“This leads us to the problem of welfare -- is the Robin Hood policy an ethical one? Is it right for the government to take away some of my liberty to give it to others? Is it good or right to force everyone to move towards a more level playing field (note I do not believe we're any where close to level, but things like welfare move us in that direction)?”

Two things that I want to point out:

a) The state is intimately involved in both the creation of wealth and in providing the means for the citizenry to possess a portion of that wealth. In other words, the state is not a neutral agent in providing you with your liberty. That said, why should the state be a neutral agent in providing the underclass with some of their liberty?

b) A state cannot exist and a society cannot function when liberty (or freedom or “rights”) is severed from citizenship (or duty or “responsibility”). As a member of a society, you are granted rights only because you fulfill certain among human responsibilities and vice versa. Freedom is not and cannot be absolute in a society. As such, the government is not depriving you of anything; they are exacting a fee for granting you freedom if you want to think about it materially.

“Should the government enforce ethics? I believe that it is morally wrong to have an excess and not share with others that have a need. But is it really the place of the government to force me to be ethical? Furthermore, is a society worth preserving if the majority of its members are immoral and have to forced into morality by a higher power?”

Libertarians tend to think that the rule of law or the expectation of citizenship is a matter of enforcement. In fact, in our current state, it operates very much that way. The truth is, however, that the rule of law and the demands the state and society place on its members is to create ethical citizens, not to rein in unethical ones. In a Republic, state-craft cannot happen without soul-craft (See Plato for more). Look, there has never been a society in which the individuals that compose it have not been “forced into morality by a higher power.” That is the point of society! Human society is a damned mess, but humans detatched from society (what the Romans knew as barbarians) are even worse. Libertarians (and the libertarian forms, to use Durkheim’s concept, that runs through most American today), in my view, are the most complete barbarians in human history.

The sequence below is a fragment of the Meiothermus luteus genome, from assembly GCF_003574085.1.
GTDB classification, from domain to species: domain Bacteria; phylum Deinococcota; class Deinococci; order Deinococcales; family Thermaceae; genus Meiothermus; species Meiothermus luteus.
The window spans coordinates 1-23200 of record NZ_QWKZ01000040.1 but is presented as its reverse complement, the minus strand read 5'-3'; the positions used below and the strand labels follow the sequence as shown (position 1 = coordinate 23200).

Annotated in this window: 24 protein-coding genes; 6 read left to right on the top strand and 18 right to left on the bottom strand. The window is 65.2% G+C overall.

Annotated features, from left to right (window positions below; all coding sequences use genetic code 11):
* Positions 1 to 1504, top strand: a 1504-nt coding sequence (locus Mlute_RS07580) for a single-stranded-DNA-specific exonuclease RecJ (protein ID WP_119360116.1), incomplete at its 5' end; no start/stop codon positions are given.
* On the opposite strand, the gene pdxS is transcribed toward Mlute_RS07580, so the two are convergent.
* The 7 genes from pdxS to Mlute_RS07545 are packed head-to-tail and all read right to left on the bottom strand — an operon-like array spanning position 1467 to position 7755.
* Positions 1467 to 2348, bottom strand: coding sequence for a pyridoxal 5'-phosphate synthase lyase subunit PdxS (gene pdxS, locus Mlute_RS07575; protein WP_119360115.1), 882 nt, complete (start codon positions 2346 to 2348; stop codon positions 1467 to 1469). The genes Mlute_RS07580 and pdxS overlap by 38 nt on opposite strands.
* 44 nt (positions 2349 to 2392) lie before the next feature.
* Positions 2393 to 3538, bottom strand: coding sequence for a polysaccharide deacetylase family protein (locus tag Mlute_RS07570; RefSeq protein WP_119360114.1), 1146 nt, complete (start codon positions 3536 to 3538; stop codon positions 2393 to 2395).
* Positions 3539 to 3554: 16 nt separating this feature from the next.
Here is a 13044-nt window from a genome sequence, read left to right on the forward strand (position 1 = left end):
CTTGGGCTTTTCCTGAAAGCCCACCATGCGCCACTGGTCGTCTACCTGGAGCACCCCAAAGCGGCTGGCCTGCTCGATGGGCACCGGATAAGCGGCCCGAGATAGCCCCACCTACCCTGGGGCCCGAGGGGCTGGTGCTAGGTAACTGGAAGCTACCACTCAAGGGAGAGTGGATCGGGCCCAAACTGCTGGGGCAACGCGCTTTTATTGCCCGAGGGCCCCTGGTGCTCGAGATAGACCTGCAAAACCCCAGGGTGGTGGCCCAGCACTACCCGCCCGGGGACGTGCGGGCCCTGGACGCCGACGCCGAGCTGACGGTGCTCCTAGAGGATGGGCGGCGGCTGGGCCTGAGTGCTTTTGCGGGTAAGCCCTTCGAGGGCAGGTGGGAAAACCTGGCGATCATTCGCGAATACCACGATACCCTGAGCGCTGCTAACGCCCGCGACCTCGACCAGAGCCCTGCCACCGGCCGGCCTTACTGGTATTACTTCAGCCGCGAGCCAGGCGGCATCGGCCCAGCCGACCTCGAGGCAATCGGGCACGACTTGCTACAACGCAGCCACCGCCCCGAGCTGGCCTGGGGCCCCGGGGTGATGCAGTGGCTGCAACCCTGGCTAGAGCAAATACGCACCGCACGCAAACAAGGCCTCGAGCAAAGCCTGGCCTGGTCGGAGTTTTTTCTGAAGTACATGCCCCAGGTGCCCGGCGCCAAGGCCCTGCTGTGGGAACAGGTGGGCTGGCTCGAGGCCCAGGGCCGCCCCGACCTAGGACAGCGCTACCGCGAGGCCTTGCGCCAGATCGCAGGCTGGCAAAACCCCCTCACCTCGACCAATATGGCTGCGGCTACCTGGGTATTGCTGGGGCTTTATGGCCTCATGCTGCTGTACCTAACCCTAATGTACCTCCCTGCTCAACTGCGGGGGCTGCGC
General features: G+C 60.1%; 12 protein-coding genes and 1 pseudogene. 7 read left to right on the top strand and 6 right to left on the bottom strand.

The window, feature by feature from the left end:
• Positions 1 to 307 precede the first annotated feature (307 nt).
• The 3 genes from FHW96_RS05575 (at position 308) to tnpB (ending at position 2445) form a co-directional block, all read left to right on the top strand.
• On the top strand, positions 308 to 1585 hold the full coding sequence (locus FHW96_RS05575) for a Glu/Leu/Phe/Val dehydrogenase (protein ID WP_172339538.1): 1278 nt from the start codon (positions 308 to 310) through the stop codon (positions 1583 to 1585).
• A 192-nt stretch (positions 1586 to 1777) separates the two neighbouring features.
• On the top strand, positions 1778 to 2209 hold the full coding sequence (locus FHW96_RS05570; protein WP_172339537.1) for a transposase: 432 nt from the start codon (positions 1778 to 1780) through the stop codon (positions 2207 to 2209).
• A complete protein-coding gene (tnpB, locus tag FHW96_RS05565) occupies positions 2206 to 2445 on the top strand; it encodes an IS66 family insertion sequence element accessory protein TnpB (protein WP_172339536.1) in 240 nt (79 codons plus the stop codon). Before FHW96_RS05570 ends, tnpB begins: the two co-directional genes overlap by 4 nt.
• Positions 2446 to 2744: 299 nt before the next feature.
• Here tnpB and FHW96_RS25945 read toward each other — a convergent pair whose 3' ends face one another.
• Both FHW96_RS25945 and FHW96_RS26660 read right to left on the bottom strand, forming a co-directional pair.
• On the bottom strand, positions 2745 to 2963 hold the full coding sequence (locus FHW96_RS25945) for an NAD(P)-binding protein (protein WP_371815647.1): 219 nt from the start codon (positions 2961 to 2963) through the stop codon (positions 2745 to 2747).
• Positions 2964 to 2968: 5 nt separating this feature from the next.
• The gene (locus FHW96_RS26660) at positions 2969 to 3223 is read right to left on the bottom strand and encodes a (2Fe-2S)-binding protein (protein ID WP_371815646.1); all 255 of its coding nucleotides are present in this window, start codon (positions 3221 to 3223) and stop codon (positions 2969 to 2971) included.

“I believe there have been societies in which the majority of the people were interested in being responsible for the success of the society. People willingly contributed to society because they cared.”

I don’t think that is true at all. I think that many societies in the past utilized law and culture effectively so as to form its citizens, but apart from that, I don’t think your comment stands. In other words, Colonial Americans weren’t ethical and interested because they were good people; they were ethical and interested because they were well formed by British society. The British government made possible the loss of their colonies by taking excellent care of the minds and hearts of their citizens.